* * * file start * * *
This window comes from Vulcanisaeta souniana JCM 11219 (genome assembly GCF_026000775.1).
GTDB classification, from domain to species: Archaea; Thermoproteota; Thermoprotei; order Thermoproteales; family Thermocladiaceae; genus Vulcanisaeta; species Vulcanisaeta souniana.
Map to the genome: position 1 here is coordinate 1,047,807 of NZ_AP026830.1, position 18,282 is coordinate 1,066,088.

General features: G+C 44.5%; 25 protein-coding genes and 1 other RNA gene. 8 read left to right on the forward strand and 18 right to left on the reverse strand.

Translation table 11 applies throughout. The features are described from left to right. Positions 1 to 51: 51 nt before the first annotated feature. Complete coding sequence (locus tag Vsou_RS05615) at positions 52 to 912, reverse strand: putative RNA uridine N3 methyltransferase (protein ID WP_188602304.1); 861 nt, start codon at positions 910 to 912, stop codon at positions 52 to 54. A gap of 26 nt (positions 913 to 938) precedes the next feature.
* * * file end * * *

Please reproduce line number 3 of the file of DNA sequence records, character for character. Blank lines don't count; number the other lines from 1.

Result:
Map to the genome: position 1 here is coordinate 1,047,807 of NZ_AP026830.1, position 18,282 is coordinate 1,066,088.